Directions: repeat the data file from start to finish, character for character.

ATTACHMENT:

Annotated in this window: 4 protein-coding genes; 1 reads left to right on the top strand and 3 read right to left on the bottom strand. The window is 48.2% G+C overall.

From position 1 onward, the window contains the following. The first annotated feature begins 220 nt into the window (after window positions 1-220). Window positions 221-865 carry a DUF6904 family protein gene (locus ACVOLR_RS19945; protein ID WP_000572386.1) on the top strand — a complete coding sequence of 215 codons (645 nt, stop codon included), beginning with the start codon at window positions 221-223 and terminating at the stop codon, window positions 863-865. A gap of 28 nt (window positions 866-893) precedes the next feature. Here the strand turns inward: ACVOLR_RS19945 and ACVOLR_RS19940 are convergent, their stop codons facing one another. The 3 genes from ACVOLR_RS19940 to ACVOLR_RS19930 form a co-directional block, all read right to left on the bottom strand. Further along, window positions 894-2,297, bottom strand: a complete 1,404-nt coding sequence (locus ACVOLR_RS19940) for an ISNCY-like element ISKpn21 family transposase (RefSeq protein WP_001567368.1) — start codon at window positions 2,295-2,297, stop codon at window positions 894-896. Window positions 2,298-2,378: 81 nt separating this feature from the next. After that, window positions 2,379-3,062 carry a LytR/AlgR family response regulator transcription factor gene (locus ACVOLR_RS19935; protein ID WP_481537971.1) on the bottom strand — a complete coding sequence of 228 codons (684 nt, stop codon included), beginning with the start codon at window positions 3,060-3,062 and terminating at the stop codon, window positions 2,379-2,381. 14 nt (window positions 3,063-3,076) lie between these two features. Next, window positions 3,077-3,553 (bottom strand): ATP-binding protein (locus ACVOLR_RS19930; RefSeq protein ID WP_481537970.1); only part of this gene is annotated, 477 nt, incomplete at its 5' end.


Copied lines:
Annotated in this window: 4 protein-coding genes; 1 reads left to right on the top strand and 3 read right to left on the bottom strand. The window is 48.2% G+C overall.

From position 1 onward, the window contains the following. The first annotated feature begins 220 nt into the window (after window positions 1-220). Window positions 221-865 carry a DUF6904 family protein gene (locus ACVOLR_RS19945; protein ID WP_000572386.1) on the top strand — a complete coding sequence of 215 codons (645 nt, stop codon included), beginning with the start codon at window positions 221-223 and terminating at the stop codon, window positions 863-865. A gap of 28 nt (window positions 866-893) precedes the next feature. Here the strand turns inward: ACVOLR_RS19945 and ACVOLR_RS19940 are convergent, their stop codons facing one another. The 3 genes from ACVOLR_RS19940 to ACVOLR_RS19930 form a co-directional block, all read right to left on the bottom strand. Further along, window positions 894-2,297, bottom strand: a complete 1,404-nt coding sequence (locus ACVOLR_RS19940) for an ISNCY-like element ISKpn21 family transposase (RefSeq protein WP_001567368.1) — start codon at window positions 2,295-2,297, stop codon at window positions 894-896. Window positions 2,298-2,378: 81 nt separating this feature from the next. After that, window positions 2,379-3,062 carry a LytR/AlgR family response regulator transcription factor gene (locus ACVOLR_RS19935; protein ID WP_481537971.1) on the bottom strand — a complete coding sequence of 228 codons (684 nt, stop codon included), beginning with the start codon at window positions 3,060-3,062 and terminating at the stop codon, window positions 2,379-2,381. 14 nt (window positions 3,063-3,076) lie between these two features. Next, window positions 3,077-3,553 (bottom strand): ATP-binding protein (locus ACVOLR_RS19930; RefSeq protein ID WP_481537970.1); only part of this gene is annotated, 477 nt, incomplete at its 5' end.